5 Breast Cancer Myths you Need to Know the Truth About

Can you name 8 women in your life? Statistics say that 1 of those women will develop Breast Cancer in their lifetime.

 

Do you know how healthy breasts look and feel? Most women don’t. That’s the one of the reasons why breast cancer is so prevalent.

 

We talked to the National Breast Cancer Foundation. They agreed that their biggest problem is women don’t know what is healthy. To cut through the confusion, we partnered with NCBF to point out the top 5 myths and give you the truth.

 

 

Myth #1: Drinking milk (or dairy) causes Breast Cancer.

 

Many women think that dairy causes cancer from the lactose or the hormones fed to cows.

 

Truth: Several myths persist about the correlation between dairy intake and the increased risk of breast cancer. Over many decades, studies have shown that dairy consumption does not increase the risk of breast cancer. For more information about these studies, please visit:

  1. American Cancer Society
  2. International Journal of Epidemiology
  3. Journal of American College of Nutrition

 

Myth #2: Finding a lump in your breast means you have cancer.

 

Women are often uneducated about how breast should look or feel. A lump can feel scary if you don’t know whether it’s meant to be there or not.

 

Truth: Only a small percentage of breast lumps turn out to be cancer. But if you discover a persistent lump in your breast or notice any changes in breast tissue, you should never ignore it. It is very important that you see a physician for a clinical breast exam. He or she may possibly order breast imaging studies to determine if this lump is of concern or not.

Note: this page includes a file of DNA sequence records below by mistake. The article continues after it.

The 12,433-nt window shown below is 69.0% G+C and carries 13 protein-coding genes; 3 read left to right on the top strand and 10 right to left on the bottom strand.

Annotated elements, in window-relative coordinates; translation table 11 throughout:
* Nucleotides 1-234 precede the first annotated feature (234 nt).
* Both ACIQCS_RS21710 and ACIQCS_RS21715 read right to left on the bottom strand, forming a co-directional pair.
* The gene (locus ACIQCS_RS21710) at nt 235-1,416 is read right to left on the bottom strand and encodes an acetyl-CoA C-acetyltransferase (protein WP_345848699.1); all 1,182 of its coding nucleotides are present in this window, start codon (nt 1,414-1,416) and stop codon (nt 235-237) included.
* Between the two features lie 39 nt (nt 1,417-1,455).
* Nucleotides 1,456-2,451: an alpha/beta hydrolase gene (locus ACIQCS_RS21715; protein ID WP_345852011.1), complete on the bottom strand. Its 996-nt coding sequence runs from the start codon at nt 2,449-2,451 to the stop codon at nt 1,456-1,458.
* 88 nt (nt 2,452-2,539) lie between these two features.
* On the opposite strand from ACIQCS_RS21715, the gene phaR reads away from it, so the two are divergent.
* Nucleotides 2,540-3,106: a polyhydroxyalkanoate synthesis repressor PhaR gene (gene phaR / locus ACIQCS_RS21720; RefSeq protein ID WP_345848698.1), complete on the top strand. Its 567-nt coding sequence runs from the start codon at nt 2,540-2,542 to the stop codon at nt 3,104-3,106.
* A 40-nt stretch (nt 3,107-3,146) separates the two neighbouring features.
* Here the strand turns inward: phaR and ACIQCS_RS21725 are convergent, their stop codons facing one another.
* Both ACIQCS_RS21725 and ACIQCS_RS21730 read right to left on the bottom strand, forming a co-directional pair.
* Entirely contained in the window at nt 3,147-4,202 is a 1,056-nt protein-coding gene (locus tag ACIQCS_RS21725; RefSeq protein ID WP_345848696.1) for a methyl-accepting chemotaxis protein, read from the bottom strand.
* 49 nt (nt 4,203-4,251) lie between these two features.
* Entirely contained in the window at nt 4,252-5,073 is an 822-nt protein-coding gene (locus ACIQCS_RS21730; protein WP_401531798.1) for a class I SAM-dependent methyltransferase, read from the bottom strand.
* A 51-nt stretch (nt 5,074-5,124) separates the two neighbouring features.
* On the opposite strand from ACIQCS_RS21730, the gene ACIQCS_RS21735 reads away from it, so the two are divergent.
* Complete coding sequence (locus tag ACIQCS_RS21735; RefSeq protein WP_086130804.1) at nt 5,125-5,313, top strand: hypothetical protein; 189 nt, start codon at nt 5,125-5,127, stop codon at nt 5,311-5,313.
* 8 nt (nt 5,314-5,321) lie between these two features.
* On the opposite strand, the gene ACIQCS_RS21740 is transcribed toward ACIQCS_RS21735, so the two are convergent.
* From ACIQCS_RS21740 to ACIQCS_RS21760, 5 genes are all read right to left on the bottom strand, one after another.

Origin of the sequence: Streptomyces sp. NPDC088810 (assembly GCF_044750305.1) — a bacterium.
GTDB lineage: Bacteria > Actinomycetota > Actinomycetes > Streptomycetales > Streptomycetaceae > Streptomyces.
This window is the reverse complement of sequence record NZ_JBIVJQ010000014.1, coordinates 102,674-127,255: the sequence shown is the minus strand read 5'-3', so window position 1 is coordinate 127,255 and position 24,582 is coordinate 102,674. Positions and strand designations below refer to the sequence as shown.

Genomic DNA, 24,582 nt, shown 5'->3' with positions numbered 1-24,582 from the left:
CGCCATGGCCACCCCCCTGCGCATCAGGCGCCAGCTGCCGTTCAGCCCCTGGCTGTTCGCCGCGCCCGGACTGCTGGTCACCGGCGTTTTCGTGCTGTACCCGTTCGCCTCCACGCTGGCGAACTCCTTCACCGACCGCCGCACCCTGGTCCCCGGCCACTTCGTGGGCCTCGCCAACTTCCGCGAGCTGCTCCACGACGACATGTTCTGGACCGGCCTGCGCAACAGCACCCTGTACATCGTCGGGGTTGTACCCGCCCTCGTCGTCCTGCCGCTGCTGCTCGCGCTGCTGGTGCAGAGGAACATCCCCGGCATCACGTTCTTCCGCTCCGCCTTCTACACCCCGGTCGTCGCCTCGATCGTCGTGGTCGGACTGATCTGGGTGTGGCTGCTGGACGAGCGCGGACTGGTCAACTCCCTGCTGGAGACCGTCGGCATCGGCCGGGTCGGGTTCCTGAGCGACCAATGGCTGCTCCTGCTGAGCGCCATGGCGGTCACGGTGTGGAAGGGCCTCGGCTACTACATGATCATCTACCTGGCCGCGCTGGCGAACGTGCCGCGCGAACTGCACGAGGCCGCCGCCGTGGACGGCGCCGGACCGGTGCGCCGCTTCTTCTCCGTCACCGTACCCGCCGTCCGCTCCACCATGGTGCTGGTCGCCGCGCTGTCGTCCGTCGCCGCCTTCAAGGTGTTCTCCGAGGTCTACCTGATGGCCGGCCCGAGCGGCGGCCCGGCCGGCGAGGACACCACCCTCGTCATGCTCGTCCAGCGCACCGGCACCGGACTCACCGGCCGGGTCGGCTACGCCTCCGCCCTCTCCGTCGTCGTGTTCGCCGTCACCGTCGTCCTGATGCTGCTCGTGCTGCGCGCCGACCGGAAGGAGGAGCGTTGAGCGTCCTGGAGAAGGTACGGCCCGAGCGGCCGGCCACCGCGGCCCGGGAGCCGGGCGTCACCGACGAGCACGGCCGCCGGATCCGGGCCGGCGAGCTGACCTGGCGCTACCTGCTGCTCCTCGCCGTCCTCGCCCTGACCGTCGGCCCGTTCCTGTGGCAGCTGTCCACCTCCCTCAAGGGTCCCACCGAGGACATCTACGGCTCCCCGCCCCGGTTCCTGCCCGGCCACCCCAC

Take charge of your health. Perform routine breast self-exams, establishing ongoing communication with your doctor, getting an annual clinical breast exam, and scheduling your routine screening mammograms.

 

Myth #3: Men do not get Breast Cancer; it affects women only.

 

Most people assume because women have more breast tissue, cancer only affects women. Women don’t get prostate cancer, right?

 

Truth:Each year, an estimated 2,190 men will be diagnosed with breast cancer and 410 will die. While this percentage is still small, men should also check themselves periodically by doing a breast self-exam while in the shower and reporting any changes to their physicians.

 

Breast cancer in men is usually detected as a hard lump underneath the nipple and areola.  Men carry a higher mortality than women do, primarily because awareness among men is less and they are less likely to assume a lump is cancerous, which can cause a delay in seeking treatment.

 

Myth #4: If you have a family history of Breast Cancer, you are likely to develop it, too.

 

There is a correlation between genetics and certain cancers, and disease in general. Thus, women tend to believe if their great-aunt had breast cancer, they’ll develop it too.

 

Truth: Statistically only about 10% of individuals diagnosed with breast cancer have a family history of this disease.  

  •         If you have a first degree relative with cancer: a mother, daughter, or sister who developed breast cancer below the age of 50. You should consider some form of regular diagnostic breast imaging starting 10 years before the age of your relative’s diagnosis.

 

  •         If you have a second degree relative with cancer: a grandmother or aunt who was diagnosed with breast cancer. Your risk increases slightly if so. But, it is not in the same risk category as those who have a first degree relative with it.

 

  •         If you have multiple generations diagnosed with breast cancer on the same side of the family: or several individuals who are first degree relatives to one another, or several family members diagnosed under age 50, the probability increases that there is a breast cancer gene.

 

Myth #5: Antiperspirants and deodorants cause Breast Cancer.

 

Truth: Researchers at the National Cancer Institute are not aware of any conclusive evidence linking the use of underarm antiperspirants or deodorants and the subsequent development of the disease.

 

Getting the correct information to our customers is our goal. This Breast Cancer Awareness Month remember to do a regular self-examination. If anything feels abnormal to you, speak to your doctor right away. The NCBF is also available for women who cannot afford comprehensive breast exams.

 

For more myth-busting information, sign up for their educational newsletter here. They’ll teach you what’s healthy, what’s not, and how to examine yourself!